Progressives, like me, see America's political economy characterized in part by two great evils. One is the exploitation, or parasitism by wealth concentrations ("the 1%") extracting wealth from the middle class and working poor ("the 99%"). The other is making aggressive wars against far poorer and weaker opponents. I was a liberal until liberals became sellers of the Vietnam War. Liberals (and conservatives) both have told us filthy, Big Lies to get us to send our children, our wealth, and our destructive power to slaughter poorer and weaker peoples. These wars are not mistakes; rather, they are monstrous evils. Libertarian candidate Ron Paul's anti-interventionist views make him a very attractive candidate, in that respect. If corporations are going to profit privately, let them pay for private overseas armies to protect "their own stuff." Let Americans willing to fight foreigners for their own goals do what they did in the Spanish Civil War: form volunteer, self-funded units, go overseas without our compulsory national draft (and national responsibility.) IMHO, given the extreme limitations on Presidential power, a Ron Paul presidency could hamstring aggressive war making (maybe just until his overthrow.) But liberals overreact to claims he could do great damage to federal offices and programs. It's unlikely he could do more than make a symbolic abolition of the Education Department, and its indispensible functions would have to devolve back into a "new" department of "Health Education and Welfare."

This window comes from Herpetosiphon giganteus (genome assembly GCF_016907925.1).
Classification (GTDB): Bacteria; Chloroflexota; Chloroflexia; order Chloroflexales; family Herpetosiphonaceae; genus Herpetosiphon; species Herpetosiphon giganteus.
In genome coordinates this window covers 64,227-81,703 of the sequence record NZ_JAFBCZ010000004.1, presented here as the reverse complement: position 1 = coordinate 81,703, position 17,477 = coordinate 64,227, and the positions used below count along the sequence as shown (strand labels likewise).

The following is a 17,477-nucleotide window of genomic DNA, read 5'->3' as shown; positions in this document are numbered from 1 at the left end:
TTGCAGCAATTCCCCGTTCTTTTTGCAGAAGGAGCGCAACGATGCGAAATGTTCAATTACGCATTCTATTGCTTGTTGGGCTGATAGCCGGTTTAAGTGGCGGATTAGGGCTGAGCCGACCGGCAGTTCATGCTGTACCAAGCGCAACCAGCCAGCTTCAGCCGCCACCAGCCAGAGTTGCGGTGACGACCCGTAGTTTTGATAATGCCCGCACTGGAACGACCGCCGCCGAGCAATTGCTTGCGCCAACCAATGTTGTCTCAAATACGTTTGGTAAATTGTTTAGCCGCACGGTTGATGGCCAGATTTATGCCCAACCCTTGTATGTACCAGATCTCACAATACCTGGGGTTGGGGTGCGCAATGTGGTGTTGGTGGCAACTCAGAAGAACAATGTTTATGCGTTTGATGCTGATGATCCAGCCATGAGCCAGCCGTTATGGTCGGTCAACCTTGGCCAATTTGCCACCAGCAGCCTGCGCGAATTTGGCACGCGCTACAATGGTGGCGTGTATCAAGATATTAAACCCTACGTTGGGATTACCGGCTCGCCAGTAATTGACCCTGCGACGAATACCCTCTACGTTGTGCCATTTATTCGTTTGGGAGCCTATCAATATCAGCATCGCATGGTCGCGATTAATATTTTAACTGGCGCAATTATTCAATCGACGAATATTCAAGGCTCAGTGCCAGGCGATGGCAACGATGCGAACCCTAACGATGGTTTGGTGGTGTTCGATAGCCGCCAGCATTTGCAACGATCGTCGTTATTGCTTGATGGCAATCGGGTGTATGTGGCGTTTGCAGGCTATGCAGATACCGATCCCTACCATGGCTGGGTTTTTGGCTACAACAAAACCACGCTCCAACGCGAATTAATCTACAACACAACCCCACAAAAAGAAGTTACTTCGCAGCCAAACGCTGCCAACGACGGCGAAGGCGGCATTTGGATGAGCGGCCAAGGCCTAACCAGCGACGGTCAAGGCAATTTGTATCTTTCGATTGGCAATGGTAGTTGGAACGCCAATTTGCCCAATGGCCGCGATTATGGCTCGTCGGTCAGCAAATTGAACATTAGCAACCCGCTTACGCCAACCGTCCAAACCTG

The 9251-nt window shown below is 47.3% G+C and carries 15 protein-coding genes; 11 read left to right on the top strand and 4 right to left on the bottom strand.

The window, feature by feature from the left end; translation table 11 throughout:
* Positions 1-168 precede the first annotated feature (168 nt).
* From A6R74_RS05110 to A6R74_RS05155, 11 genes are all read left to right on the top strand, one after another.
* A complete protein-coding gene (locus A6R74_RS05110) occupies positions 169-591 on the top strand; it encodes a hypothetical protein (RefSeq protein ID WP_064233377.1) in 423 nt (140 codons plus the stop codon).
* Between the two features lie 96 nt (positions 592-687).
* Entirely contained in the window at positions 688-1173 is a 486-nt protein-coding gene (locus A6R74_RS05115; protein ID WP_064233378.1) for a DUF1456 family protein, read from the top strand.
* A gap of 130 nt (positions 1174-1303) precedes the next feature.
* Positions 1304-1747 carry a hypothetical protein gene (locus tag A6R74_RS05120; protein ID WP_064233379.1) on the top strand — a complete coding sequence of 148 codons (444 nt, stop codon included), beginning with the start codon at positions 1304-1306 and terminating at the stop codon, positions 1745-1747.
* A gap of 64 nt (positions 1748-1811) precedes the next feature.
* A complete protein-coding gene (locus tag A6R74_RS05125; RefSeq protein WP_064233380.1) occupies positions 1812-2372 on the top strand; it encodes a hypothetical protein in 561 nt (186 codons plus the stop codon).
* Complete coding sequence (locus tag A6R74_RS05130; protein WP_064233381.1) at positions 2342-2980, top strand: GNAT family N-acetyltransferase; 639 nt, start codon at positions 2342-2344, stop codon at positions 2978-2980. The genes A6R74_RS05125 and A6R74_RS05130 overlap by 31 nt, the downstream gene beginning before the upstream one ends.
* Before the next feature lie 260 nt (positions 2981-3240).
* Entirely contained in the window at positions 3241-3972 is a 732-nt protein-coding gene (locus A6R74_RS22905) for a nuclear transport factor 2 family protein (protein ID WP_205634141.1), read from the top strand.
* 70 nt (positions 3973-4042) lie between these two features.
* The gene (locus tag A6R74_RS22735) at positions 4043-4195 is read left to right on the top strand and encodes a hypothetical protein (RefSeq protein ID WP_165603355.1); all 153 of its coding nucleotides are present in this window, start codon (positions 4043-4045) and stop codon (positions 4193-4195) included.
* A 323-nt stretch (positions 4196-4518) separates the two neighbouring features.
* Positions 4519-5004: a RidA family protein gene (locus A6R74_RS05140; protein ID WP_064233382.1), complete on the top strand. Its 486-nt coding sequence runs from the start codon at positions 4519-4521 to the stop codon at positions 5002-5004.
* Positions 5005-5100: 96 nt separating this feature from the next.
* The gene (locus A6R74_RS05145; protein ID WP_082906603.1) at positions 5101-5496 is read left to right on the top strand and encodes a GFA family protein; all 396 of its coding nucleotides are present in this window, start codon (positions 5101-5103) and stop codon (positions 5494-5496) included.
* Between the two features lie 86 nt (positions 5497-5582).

Since the '60s, I've identified myself as a "progressive." Ralph Nader's accomplishments in reform make him an example of progressivism. Progressives like me believe that humans can best, or sometimes only, cope with some of our problems through group action conducted by government. This does not imply a belief that government is inherently good! Nor does that make all progressives socialists! If a society is as wealthy as ours, I could be satisfied with any sort of economic system in which everyone's rights to life, liberty, and pursuit of happiness was secure. That would require security of adequate income to get all the necessities of a decent material life, including health care. This is where progressivism disagrees with conservatism in our time. It seems that conservatives oppose using government, particularly taxes and income transfer, to ensure that all Americans have an adequate level of security.
Libertarians emphasize the necessity for individuals to rely on themselves. Some Libertarians are anarchists who may believe government to be inherently coercive, hence evil, and could be abolished entirely in favor of voluntary mutual aid. More commonly, Libertarians are "minarchists," believing that a minimum of government is necessary to provide protection of life and private property. That leaves a couple big questions. What are all the things a minimal government should do for protection of life? Does it include providing affordable health care for all? And what about minimizing externalities like combustion caused global climate change?